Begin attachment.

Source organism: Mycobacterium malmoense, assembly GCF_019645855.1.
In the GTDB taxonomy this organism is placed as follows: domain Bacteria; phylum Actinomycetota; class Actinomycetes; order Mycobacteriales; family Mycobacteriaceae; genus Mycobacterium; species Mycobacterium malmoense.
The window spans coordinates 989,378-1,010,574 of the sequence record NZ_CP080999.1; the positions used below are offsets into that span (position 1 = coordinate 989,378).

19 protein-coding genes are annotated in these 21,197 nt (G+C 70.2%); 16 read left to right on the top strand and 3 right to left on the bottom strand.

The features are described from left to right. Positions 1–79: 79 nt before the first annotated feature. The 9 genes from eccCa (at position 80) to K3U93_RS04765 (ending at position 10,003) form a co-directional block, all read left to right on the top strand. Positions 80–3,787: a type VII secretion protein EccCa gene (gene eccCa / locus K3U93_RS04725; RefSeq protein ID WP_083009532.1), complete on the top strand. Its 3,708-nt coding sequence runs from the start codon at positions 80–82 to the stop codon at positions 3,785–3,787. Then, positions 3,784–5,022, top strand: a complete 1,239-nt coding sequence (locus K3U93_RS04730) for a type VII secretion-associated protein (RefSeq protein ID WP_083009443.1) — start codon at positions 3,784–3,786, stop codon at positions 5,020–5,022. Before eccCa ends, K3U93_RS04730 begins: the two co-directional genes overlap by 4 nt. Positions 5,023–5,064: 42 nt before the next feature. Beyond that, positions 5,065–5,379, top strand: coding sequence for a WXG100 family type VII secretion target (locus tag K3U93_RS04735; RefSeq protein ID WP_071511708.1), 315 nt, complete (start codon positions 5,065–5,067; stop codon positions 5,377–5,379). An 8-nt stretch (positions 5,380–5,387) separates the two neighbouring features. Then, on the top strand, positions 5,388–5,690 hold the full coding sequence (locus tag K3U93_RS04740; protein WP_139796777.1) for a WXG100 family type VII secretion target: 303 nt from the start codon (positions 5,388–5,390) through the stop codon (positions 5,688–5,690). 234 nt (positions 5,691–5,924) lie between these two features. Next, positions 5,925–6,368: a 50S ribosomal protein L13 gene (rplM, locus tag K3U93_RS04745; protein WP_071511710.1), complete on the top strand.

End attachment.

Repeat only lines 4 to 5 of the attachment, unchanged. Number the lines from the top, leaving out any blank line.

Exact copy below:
19 protein-coding genes are annotated in these 21,197 nt (G+C 70.2%); 16 read left to right on the top strand and 3 right to left on the bottom strand.

The features are described from left to right. Positions 1–79: 79 nt before the first annotated feature. The 9 genes from eccCa (at position 80) to K3U93_RS04765 (ending at position 10,003) form a co-directional block, all read left to right on the top strand. Positions 80–3,787: a type VII secretion protein EccCa gene (gene eccCa / locus K3U93_RS04725; RefSeq protein ID WP_083009532.1), complete on the top strand. Its 3,708-nt coding sequence runs from the start codon at positions 80–82 to the stop codon at positions 3,785–3,787. Then, positions 3,784–5,022, top strand: a complete 1,239-nt coding sequence (locus K3U93_RS04730) for a type VII secretion-associated protein (RefSeq protein ID WP_083009443.1) — start codon at positions 3,784–3,786, stop codon at positions 5,020–5,022. Before eccCa ends, K3U93_RS04730 begins: the two co-directional genes overlap by 4 nt. Positions 5,023–5,064: 42 nt before the next feature. Beyond that, positions 5,065–5,379, top strand: coding sequence for a WXG100 family type VII secretion target (locus tag K3U93_RS04735; RefSeq protein ID WP_071511708.1), 315 nt, complete (start codon positions 5,065–5,067; stop codon positions 5,377–5,379). An 8-nt stretch (positions 5,380–5,387) separates the two neighbouring features. Then, on the top strand, positions 5,388–5,690 hold the full coding sequence (locus tag K3U93_RS04740; protein WP_139796777.1) for a WXG100 family type VII secretion target: 303 nt from the start codon (positions 5,388–5,390) through the stop codon (positions 5,688–5,690). 234 nt (positions 5,691–5,924) lie between these two features. Next, positions 5,925–6,368: a 50S ribosomal protein L13 gene (rplM, locus tag K3U93_RS04745; protein WP_071511710.1), complete on the top strand.